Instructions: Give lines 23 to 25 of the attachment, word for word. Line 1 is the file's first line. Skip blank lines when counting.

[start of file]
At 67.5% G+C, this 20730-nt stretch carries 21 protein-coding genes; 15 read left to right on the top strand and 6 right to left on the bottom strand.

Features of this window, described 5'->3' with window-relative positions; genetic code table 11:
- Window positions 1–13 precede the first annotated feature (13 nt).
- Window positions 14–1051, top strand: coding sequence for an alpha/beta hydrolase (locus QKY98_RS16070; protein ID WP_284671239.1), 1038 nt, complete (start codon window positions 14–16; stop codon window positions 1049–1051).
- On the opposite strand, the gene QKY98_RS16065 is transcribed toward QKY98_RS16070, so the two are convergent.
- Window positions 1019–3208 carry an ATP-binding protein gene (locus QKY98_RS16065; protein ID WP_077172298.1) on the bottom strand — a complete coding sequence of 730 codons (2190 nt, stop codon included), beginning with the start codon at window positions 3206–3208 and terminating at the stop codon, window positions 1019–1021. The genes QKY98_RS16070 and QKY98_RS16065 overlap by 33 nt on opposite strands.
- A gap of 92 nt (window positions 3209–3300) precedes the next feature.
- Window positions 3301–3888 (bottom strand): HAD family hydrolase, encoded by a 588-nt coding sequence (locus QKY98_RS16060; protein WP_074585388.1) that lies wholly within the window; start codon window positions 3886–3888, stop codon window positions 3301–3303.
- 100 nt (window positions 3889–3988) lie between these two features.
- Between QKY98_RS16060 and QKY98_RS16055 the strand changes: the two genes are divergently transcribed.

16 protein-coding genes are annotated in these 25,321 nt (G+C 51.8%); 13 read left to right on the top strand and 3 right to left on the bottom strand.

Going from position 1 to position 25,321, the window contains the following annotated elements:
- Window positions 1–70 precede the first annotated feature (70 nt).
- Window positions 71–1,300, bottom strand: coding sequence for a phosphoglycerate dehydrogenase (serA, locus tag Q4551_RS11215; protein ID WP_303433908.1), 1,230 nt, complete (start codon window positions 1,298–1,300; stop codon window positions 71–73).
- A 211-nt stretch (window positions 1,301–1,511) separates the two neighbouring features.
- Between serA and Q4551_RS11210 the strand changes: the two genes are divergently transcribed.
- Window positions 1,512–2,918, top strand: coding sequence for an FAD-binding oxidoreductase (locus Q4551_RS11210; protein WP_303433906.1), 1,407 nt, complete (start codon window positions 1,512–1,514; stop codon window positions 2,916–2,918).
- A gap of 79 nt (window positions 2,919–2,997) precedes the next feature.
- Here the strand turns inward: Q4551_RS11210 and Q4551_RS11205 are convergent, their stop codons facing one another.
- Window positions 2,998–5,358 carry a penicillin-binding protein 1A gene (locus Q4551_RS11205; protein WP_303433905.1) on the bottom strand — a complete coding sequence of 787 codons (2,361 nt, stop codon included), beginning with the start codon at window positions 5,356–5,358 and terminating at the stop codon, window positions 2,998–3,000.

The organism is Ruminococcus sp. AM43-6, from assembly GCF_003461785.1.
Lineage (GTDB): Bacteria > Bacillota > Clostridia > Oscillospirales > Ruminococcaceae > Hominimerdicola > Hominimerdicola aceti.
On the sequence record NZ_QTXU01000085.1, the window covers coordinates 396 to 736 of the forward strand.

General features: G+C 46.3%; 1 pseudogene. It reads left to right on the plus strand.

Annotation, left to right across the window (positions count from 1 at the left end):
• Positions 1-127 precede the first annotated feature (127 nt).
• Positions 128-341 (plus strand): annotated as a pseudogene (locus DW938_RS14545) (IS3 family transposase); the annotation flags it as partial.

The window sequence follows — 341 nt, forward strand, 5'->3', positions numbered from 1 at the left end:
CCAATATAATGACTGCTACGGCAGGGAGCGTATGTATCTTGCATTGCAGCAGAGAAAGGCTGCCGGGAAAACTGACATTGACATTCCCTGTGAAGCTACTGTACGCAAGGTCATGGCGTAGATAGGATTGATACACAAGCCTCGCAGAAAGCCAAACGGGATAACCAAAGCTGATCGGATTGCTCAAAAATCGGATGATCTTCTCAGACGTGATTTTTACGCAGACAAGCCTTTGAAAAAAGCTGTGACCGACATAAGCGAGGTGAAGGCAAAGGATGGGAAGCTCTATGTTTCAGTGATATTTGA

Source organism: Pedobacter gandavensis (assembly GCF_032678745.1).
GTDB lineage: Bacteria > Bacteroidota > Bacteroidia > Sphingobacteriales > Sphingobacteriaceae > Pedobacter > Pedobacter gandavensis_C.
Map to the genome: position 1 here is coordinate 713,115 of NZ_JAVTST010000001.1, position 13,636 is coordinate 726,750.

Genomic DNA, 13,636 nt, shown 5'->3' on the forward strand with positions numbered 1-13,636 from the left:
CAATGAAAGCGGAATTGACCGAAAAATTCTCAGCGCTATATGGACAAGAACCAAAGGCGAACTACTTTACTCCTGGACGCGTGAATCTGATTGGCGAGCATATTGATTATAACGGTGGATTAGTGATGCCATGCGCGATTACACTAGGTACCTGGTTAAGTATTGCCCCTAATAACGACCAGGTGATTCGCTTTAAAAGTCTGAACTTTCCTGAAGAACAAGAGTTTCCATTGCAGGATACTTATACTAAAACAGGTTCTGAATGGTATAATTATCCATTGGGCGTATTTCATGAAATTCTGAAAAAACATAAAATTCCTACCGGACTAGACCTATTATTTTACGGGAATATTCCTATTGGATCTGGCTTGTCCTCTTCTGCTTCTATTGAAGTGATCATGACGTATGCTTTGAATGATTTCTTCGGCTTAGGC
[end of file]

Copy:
On the sequence record NZ_QTXU01000085.1, the window covers coordinates 396 to 736 of the forward strand.

General features: G+C 46.3%; 1 pseudogene. It reads left to right on the plus strand.

Annotation, left to right across the window (positions count from 1 at the left end):